The Forodhani Gardens, the Old Dispensary with its carved wooden balconies, the ancient residence of the sultans known as Beit el-Sahel or the People’s Palace, the Hamamni Persian Baths, erected in 1888, and the Old Fort, Stone Town’s oldest building, are some of the other major attractions.
11. Lake Victoria
Kenya, Tanzania, and Uganda surround Lake Victoria, the biggest freshwater lake in Africa. Millions of people live near this lake, which feeds the White Nile and generates revenue for them.
One of the least frequented areas of the nation is the Tanzanian portion of Lake Victoria, yet the cities of Bukoba, Musoma, and Mwanza contain a variety of attractions.
A few of the islands that are close to Mwanza and Musoma have turned into wildlife sanctuaries.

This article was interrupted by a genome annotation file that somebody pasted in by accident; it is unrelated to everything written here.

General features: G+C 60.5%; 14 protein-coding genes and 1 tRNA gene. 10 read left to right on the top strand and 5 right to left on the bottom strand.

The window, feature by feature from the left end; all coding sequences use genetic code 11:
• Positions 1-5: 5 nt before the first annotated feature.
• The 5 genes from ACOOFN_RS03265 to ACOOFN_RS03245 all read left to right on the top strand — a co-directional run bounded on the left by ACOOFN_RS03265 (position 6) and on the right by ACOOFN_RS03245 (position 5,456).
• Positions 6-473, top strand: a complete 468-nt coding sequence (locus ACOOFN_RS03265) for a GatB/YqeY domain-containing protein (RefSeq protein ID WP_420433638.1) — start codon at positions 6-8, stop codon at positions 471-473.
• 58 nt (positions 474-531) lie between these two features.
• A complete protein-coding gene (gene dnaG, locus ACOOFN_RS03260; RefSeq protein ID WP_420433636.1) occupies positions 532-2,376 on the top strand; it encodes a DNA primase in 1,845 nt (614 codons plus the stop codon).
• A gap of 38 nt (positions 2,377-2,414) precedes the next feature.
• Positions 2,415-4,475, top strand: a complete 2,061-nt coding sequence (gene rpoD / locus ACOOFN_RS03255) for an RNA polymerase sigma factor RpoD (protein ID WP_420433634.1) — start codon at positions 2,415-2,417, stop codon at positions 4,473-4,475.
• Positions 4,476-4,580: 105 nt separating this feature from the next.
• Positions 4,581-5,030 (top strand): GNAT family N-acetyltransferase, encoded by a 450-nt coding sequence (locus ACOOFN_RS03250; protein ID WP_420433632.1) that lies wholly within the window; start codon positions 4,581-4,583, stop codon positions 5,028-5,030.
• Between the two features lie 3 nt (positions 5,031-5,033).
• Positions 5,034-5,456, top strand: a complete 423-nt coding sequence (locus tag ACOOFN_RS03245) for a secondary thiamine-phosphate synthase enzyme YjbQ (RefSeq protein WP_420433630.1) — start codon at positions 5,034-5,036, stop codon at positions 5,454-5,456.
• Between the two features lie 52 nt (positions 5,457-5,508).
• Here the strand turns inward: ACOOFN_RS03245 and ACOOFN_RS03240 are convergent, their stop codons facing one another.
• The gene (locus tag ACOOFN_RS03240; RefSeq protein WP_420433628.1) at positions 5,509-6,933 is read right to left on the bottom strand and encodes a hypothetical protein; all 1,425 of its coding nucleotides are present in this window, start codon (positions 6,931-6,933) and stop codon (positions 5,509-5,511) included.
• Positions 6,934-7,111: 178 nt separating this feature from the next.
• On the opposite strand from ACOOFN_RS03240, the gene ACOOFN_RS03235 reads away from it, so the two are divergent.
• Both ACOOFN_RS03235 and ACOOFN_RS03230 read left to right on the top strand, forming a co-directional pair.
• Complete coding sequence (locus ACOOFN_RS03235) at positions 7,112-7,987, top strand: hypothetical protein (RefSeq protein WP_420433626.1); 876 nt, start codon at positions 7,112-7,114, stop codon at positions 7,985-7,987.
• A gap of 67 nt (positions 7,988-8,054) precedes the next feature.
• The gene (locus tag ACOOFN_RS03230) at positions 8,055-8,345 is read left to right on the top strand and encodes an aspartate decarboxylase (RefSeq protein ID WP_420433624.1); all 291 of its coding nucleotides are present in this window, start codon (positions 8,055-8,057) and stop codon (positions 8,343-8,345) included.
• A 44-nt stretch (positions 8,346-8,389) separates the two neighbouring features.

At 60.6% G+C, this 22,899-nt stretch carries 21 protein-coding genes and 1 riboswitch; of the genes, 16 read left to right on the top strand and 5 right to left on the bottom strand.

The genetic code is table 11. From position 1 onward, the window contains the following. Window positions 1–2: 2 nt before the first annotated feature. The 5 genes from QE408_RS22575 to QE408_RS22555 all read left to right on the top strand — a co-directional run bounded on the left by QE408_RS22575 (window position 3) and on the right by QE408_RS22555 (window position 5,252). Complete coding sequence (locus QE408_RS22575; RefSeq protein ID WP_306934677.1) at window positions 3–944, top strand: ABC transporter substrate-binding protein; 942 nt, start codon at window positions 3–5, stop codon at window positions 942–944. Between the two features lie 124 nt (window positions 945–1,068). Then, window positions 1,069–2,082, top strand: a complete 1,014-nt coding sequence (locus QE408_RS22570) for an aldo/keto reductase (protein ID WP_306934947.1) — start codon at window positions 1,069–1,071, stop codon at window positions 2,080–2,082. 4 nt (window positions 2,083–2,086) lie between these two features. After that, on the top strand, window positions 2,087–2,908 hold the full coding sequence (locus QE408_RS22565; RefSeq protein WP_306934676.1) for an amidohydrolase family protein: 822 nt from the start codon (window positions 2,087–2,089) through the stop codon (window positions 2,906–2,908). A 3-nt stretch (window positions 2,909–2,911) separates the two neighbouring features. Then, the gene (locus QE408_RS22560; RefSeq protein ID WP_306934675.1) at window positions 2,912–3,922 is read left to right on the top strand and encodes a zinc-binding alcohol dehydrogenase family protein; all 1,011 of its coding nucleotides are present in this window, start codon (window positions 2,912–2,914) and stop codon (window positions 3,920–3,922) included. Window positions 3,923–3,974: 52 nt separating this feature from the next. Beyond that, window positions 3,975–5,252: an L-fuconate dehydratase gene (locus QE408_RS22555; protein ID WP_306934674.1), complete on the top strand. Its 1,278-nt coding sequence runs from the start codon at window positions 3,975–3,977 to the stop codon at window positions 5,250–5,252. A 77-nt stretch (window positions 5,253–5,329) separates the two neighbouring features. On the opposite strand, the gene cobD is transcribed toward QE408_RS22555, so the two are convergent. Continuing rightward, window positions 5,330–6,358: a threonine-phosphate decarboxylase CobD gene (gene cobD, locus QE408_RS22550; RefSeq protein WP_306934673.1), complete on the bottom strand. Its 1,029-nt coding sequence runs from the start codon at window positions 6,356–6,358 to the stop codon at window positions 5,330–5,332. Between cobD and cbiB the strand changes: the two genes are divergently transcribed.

Boat tours or treks can be planned around Lake Victoria, and bird-watching and fishing trips are popular adventures.
On the southwest coast of Lake Victoria, there is a park called Rubondo Island National Park that contains a number of additional smaller islands.
12. Gombe Stream National Park
Gombe National Park, sometimes known as Gombe Stream National Park on occasion, caters mostly to tourists looking to get off the beaten path and observe chimpanzees.
Jane Goodall made this destination, one of Tanzania’s smallest national parks, famous through her research.
The British researcher first came to the country in 1960 to study chimpanzees in the wild, but her work eventually led to the creation of the world’s longest-running behavioral research project.
Visitors can enter the forest on guided treks to see chimpanzees in their natural habitat. The park is home to numerous primates and animal species.